WASHINGTON -- President Clinton tapped Madeleine K. Albright, the U.S. ambassador to the United Nations, yesterday to be the first woman to serve as secretary of state and reached across party lines to nominate Republican Sen. William S. Cohen of Maine as defense secretary.
As part of a second term shake-up of his national security team, the president also replaced departing CIA Director John M. Deutch with national security adviser Anthony Lake and elevated Lake's deputy, Samuel "Sandy" Berger, to the National Security Council job.
In an Oval Office ceremony, Clinton and his appointees stressed their intention to fashion a bipartisan foreign policy.
"Each of these individuals has remarkable qualities of intellect, energy and leadership," Clinton said. "All are committed to work together as a team that will rise above partisanship and rise to the challenges of meeting the opportunities, of dealing with the challenges that we all face."
Clinton's foreign policy apparatus has been characterized by a harmony within the administration unmatched by its recent predecessors. Yet that spirit of cooperation has not impressed Republicans on Capitol Hill, who say the president has failed to assert American leadership on a variety of fronts.
With yesterday's appointments, the president signaled that he wants congressional Republicans on board during his second term. His new appointees followed his lead.
"I must say that my entire congressional career has been devoted to pursuing a national security policy that is without partisanship," Cohen said.
The selections were hailed across the political spectrum, from liberal feminist leaders to conservative North Carolina Sen. Jesse Helms, a critic of Clinton's foreign policy.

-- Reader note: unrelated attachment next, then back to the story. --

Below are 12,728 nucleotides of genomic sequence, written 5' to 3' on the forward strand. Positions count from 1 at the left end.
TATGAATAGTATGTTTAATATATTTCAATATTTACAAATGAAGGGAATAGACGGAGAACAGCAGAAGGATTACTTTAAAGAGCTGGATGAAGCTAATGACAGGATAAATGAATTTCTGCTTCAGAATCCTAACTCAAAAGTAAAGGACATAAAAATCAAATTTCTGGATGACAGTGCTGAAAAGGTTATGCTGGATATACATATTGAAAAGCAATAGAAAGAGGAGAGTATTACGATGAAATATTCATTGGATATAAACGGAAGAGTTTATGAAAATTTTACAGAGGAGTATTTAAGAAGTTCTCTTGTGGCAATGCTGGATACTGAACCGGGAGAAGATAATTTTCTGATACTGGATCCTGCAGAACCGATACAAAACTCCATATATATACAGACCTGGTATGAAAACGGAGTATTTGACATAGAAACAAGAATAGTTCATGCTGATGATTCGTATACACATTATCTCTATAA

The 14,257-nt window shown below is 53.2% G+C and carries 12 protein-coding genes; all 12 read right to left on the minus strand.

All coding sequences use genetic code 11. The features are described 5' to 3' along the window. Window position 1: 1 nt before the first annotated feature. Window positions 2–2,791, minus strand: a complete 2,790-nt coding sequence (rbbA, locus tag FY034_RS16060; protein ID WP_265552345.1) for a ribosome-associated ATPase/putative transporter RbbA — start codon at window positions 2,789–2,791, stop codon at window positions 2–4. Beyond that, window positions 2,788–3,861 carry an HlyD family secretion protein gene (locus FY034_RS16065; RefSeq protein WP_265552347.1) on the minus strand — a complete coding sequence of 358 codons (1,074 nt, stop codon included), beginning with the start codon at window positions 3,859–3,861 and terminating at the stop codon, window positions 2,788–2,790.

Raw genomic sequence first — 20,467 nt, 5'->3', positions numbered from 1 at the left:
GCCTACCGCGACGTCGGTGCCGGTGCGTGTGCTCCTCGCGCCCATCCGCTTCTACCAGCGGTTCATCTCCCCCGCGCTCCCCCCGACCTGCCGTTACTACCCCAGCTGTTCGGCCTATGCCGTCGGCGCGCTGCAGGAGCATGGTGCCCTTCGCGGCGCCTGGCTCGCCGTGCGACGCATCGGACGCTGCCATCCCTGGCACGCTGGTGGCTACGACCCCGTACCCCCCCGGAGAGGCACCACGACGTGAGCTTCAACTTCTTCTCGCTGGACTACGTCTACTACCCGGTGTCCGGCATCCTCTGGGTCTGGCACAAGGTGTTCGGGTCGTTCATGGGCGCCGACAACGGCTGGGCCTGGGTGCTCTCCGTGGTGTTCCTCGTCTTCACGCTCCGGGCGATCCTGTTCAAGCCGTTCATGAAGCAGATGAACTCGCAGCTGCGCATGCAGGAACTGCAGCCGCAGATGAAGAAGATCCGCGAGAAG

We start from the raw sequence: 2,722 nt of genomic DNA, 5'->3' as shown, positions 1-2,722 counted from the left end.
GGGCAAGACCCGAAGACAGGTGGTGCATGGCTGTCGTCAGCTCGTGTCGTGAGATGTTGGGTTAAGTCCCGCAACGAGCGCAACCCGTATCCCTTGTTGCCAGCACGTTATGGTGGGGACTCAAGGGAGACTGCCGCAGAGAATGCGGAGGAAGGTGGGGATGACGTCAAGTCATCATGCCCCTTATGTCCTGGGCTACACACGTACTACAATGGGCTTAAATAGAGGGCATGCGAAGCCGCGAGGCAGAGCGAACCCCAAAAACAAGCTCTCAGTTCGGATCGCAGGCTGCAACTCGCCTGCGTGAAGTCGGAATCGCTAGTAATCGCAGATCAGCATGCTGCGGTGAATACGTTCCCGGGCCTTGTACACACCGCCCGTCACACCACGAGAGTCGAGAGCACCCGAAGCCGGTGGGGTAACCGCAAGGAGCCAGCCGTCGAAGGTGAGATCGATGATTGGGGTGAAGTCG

"President Clinton has been the best president in history in terms of recognizing and promoting women to important positions," said Donna Lenhoff, general counsel of the Women's Legal Defense Fund. "Now, finally, we have one at the highest level inside the inner circle."
Helms, chairman of the Senate Foreign Relations Committee, noted that he had not always agreed with Albright, but pronounced her "a tough and courageous lady." He, too, called for a new spirit of bipartisanship in foreign policy.
Although he spoke highly of the appointments, Republican Sen. John W. Warner of Virginia, a senior member of the Armed Services Committee, predicted that Albright's Senate confirmation hearings would be an occasion for a "very long" and critical inquiry into Clinton's foreign policy.
"She's fully capable of handling all those questions and surviving," Warner said.
Albright, 59, made no apologies yesterday for the first term. "During the past four years we have had a skilled and successful foreign policy team." And in appreciation of Secretary of State Warren Christopher, the man she is to replace, Albright quipped: "I can only hope that my heels can fill your shoes."
Lake, 57, is to take over perhaps the most troubled agency in the national security field. The CIA recently has been rocked by the ++ second major spy scandal during the Clinton administration.
Shy and bespectacled, Lake seems an unlikely candidate to take control of the nation's intelligence apparatus. A college professor before joining the Clinton administration, Lake speaks softly and is known for his passion for Rotisserie League baseball. His resume includes an education at Harvard, Oxford and Princeton universities and stints in the State Department, including service in Vietnam. He advised Presidents Carter and Nixon and left the Nixon administration in protest over the bombing of Cambodia during the Vietnam War.
Berger, a 51-year-old attorney, is the only one of the group who could be considered a Democratic pol. A former congressional staff aide, Berger appears to enjoy an easy rapport with the president, who talks politics and policy with him.
In 1992, Clinton all but promised to put Republicans in his administration, but did not follow through. In the waning days of this year's campaign, however, the president suggested that he would look at Republicans for key posts.
According to the outgoing White House chief of staff, Leon E. Panetta, Clinton already had Cohen in mind when he began dropping those hints. Three or four weeks before Election Day, Panetta said, the first meetings were held on the subject of second-term staffing.